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Letter: Assange and free speech

From the Concord Monitor

“History has shown us that it is vital to the health of our democracy that journalists are able to publish information that discloses government wrongdoing or mistakes of policy. The discomfort and embarrassment of exposed government officials does not outweigh the importance of bringing to light matters that are of profound interest to the public.” 

So spoke candidate Joseph Biden in 2019 when asked to comment on the case of Julian Assange. Assange is an award-winning journalist, Nobel Peace Prize nominee, and chief publisher of WikiLeaks, a news organization dedicated to revealing truth.

Assange was forced to seek asylum after WikiLeaks published the Iraq War Logs. One horrific element included in this release was a video of a U.S. helicopter attack on civilians. The video shows the crew begging for permission, and then proceeding to machine-gun innocents on the ground. Two of the 18 killed in the attack were members of Reuter’s news staff. The others were noncombatants. Dubbed the Collateral Murder, no member of the helicopter crew was charged with a crime.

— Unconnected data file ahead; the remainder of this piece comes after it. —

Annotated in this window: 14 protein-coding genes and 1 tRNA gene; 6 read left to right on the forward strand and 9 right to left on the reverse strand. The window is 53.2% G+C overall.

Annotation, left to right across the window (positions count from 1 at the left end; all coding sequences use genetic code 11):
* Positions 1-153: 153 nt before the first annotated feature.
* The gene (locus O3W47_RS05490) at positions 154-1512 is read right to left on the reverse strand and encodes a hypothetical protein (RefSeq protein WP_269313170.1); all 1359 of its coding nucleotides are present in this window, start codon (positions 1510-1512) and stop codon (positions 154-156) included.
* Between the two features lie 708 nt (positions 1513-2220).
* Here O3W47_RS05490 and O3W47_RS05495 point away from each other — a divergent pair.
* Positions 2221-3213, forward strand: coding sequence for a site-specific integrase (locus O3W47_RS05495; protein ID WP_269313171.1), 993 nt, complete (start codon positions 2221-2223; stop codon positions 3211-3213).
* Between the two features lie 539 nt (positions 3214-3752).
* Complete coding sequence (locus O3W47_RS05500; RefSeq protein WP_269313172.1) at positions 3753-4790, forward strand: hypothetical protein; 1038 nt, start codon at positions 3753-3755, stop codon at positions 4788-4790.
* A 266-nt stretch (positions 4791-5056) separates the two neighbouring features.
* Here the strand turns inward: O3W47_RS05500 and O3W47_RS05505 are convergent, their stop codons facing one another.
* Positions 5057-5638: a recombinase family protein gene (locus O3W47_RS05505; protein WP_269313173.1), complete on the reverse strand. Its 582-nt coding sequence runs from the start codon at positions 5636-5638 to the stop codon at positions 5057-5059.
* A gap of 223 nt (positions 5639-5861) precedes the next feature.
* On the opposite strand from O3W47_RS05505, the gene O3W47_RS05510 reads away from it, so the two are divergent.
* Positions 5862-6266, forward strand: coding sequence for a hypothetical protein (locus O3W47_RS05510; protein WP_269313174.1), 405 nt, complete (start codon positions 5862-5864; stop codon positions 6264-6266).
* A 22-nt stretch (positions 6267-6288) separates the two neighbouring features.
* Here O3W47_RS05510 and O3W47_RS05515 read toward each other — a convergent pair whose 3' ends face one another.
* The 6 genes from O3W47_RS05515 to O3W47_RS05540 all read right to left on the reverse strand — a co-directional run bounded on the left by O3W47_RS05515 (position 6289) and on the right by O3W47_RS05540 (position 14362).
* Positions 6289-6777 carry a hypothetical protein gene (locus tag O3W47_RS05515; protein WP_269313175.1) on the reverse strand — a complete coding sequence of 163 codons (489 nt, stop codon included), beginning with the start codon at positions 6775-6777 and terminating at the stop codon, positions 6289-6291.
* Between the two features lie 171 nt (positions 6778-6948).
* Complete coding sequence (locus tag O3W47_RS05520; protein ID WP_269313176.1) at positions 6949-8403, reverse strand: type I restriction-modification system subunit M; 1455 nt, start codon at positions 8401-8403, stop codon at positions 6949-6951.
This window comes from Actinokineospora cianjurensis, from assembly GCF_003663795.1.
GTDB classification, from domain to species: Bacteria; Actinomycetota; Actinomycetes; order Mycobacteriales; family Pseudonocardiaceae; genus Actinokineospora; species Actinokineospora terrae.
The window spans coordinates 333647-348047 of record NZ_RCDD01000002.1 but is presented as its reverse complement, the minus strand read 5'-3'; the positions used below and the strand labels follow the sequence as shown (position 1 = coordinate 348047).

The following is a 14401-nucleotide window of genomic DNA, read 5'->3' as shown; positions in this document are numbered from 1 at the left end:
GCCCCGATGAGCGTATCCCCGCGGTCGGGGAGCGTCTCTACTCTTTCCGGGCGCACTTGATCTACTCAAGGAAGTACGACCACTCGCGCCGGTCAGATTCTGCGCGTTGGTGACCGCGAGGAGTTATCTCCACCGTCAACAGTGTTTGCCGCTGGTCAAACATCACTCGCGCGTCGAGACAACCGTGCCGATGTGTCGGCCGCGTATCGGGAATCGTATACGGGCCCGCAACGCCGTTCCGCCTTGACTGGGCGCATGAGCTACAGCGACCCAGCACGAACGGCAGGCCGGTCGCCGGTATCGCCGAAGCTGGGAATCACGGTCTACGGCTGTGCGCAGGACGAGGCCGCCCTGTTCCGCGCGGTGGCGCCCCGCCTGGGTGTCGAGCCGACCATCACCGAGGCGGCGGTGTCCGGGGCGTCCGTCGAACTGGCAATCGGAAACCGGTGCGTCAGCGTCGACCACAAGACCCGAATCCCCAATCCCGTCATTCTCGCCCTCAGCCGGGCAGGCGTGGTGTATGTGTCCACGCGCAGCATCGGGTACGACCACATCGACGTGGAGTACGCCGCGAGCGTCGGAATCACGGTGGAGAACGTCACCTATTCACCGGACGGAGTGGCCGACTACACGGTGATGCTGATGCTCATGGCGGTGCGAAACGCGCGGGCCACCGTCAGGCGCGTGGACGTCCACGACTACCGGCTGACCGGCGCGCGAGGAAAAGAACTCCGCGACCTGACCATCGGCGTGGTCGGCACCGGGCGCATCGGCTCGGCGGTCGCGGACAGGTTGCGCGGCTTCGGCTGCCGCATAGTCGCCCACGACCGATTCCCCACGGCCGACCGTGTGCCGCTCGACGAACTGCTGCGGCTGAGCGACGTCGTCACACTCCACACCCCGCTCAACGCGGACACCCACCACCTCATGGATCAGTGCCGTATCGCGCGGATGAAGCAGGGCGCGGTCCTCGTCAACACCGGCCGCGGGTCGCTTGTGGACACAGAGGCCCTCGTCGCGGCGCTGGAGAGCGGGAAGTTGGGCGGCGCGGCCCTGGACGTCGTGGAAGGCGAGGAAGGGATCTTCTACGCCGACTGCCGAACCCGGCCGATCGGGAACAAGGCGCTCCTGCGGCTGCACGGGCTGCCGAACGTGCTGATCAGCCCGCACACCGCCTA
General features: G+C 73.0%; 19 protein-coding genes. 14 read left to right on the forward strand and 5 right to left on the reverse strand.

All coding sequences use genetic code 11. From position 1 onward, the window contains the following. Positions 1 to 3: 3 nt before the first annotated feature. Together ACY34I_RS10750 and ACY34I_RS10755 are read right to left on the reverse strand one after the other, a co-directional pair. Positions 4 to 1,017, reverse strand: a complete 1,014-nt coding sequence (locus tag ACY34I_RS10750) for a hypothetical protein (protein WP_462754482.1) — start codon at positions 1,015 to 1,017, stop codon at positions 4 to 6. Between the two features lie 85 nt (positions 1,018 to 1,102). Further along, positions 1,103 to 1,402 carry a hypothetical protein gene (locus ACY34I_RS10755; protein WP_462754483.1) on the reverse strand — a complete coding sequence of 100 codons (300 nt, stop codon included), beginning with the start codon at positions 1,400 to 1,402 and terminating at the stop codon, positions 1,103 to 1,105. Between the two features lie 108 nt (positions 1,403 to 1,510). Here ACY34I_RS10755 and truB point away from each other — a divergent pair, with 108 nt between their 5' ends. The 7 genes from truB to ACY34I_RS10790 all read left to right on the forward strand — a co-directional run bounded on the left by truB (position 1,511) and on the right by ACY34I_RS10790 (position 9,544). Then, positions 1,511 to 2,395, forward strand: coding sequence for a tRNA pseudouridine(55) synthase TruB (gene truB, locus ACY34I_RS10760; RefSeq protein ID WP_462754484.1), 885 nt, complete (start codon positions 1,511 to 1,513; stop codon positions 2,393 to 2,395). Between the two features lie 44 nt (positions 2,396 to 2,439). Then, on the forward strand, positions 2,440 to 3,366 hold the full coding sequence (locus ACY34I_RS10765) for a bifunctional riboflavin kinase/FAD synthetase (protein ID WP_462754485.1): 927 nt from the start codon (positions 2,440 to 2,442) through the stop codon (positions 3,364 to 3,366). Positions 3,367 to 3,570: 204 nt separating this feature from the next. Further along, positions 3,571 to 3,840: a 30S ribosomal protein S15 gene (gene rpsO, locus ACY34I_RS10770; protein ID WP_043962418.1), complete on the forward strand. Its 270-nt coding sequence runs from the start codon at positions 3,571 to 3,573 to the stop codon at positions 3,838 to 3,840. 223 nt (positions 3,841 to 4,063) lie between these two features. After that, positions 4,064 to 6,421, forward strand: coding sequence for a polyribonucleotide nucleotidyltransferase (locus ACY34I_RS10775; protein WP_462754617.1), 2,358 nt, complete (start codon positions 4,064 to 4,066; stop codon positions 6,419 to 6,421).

However, Assange, in exposing these and other war crimes, has become an unconstitutional target of Trump’s administration. Removed by force from the Ecuadorian embassy in London on April 11, 2019, and subsequently imprisoned in Belmarsh Maximum Security Prison (a.k.a. “British Guantanamo”) Assange’s extradition to the United States is sought under the Espionage Act of 1917. This act has never been applied to journalists.

Will President-elect Biden honor his words above? Will he follow the Obama administration’s lead and honor the First Amendment, which guarantees a free press and freedom of speech – guarantees them even if and when information revealed embarrasses a government or country? If so, then Assange must not be extradited to the United States. He must be released.


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